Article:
The magnetospheric convection electric field contributes to Birkeland currents. The effects of the field are to polarize the plasma by displacing the bounce paths of the ions from those of electrons, to redistribute the pressure so that it is not constant along magnetic field lines, and to enhance the pressure gradient by the gradient of the bulk speed. Changes in the polarization charge during the convection of the plasma are neutralized by electrons in the form of field-aligned currents that close through the ionosphere. The pressure drives field-aligned currents through its gradient in the same manner as in quasi-static plasma, but with modifications that are important if the bulk speed is of the order of the ion thermal speed; the variations in the pressure along field lines are maintained by a weak parallel potential drop. These effects are described in terms of the field-aligned currents in steady state, isotropic, magnetohyrodynamic (MHD) plasma. Solutions are developed by taking the MHD limit of two-fluid solutions and illustrated in the special case of Maxwellian plasma for which the temperature is constant along magnetic field lines. The expression for the Birkeland current density is a generalization of Vasyliunas' expression for the field-aligned current density in quasi-static plasma and provides a unifying expression when both pressure gradients and ion inertia operate simultaneously as sources of field-aligned currents. It contains a full account of different aspects of the ion flow (parallel and perpendicular velocity and vorticity) that contribute to the currents. Contributions of ion inertia to field-aligned currents will occur in regions of strong velocity shear, electric field reversal, or large gradients in the parallel velocity or number density, and may be important in the low-latitude boundary layer, plasma sheet boundary layer, and the inner edge region of the plasma sheet.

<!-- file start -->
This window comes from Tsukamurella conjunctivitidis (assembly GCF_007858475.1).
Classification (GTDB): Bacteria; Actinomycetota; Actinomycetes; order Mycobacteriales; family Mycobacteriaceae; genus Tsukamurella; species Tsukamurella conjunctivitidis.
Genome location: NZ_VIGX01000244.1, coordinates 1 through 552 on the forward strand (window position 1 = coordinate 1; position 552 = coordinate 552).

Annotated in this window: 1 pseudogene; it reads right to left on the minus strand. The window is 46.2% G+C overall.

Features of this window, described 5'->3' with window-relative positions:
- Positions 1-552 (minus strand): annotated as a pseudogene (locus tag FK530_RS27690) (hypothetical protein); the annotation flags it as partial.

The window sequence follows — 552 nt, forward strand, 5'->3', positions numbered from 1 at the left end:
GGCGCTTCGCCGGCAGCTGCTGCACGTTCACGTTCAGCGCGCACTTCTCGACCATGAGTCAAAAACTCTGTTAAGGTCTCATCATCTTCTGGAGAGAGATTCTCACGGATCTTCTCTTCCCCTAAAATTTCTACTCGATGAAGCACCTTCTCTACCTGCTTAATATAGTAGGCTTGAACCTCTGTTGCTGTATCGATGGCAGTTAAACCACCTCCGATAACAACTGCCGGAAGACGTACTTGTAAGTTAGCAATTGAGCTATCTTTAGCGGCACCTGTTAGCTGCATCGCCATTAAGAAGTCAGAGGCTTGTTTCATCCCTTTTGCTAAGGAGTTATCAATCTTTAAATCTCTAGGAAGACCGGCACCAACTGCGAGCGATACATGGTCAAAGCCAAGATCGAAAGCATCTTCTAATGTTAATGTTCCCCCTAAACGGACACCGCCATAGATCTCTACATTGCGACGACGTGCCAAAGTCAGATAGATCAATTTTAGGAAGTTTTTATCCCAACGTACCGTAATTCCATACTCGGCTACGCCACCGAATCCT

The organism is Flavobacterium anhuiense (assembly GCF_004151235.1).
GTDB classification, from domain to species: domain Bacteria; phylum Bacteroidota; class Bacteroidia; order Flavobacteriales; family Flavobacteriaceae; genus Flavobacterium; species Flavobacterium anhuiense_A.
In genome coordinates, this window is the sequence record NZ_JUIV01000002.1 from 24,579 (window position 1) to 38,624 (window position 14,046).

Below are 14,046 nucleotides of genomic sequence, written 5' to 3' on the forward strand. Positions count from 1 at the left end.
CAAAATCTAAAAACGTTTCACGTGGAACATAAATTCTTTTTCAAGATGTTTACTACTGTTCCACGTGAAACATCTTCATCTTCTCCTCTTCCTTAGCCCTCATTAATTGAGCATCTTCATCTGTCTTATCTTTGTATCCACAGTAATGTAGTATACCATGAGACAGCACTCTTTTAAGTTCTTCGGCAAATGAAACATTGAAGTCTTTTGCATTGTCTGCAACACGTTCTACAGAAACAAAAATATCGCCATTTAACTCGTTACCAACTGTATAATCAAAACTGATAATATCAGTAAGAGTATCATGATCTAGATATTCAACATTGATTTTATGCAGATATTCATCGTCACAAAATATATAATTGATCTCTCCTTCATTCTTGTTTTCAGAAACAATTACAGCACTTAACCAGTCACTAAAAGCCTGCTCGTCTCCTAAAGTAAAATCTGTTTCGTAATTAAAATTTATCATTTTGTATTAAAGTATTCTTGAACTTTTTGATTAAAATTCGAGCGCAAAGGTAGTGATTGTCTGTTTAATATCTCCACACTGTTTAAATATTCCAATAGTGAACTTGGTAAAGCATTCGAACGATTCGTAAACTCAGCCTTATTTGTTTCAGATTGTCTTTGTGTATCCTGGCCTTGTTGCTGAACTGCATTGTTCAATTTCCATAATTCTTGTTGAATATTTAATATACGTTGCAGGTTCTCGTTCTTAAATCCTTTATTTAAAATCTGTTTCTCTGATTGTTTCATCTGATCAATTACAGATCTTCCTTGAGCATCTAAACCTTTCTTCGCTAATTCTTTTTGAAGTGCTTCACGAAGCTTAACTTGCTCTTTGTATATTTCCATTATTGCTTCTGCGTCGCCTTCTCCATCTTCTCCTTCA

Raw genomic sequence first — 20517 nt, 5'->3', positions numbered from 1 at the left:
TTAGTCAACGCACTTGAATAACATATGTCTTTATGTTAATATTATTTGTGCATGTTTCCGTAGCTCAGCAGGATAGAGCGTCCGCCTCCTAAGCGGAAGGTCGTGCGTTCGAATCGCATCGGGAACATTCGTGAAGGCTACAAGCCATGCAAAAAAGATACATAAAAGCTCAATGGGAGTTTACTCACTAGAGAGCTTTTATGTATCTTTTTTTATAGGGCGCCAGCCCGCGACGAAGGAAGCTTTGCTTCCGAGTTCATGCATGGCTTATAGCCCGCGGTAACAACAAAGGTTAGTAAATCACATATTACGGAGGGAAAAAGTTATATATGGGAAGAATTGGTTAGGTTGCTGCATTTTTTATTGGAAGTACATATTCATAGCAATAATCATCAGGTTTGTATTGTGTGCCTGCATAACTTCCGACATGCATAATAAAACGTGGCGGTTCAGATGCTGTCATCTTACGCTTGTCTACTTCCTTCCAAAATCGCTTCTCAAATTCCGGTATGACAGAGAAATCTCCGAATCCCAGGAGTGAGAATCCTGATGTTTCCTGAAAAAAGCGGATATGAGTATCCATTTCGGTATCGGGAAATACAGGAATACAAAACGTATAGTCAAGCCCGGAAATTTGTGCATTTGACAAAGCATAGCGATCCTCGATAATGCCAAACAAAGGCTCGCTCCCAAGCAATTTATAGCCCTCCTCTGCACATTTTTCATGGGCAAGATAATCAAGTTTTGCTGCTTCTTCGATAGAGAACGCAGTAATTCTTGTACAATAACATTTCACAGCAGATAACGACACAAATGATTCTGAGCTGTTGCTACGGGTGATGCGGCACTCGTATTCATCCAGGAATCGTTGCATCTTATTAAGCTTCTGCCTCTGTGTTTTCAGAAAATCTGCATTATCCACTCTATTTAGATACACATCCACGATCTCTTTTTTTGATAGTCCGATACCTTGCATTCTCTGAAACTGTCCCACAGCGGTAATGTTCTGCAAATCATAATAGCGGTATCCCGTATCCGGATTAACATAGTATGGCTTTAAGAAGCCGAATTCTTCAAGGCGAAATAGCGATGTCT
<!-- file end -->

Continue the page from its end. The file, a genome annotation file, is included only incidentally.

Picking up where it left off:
Heinemann, M.; Erickson, G. M.; Pontius, D. H. JR.

1994-01-01

323

Seismo-Ionospheric Precursors  

NASA Astrophysics Data System (ADS)

Large earthquakes are often preceded or accompanied by signals of a different nature: electric, electromagnetic, or luminous, although seismic waves are the most obvious manifestation. Recently, seismo-ionospheric phenomena have received considerable discussions. To investigate possible seismo-ionospheric precursors, we statistically examine the relationship between electron density variations at the ionospheric F2 peak observed by a local ionosonde and 184 earthquakes with magnitude 5.0 or larger, which occurred in 170 days during 1994~1999 in the Taiwan area. Results demonstrate that the electron density abnormally decreases during the afternoon period, 1200~1800 LT, within 5 days before the earthquakes. The odds of the earthquakes with the precursor increasing in the earthquake magnitude but decreasing in the range between the epicenter and the ionosonde confirm the existence of an imminent seismo-ionospheric precursor.

Liu, J.; Chen, Y.; Chuo, Y.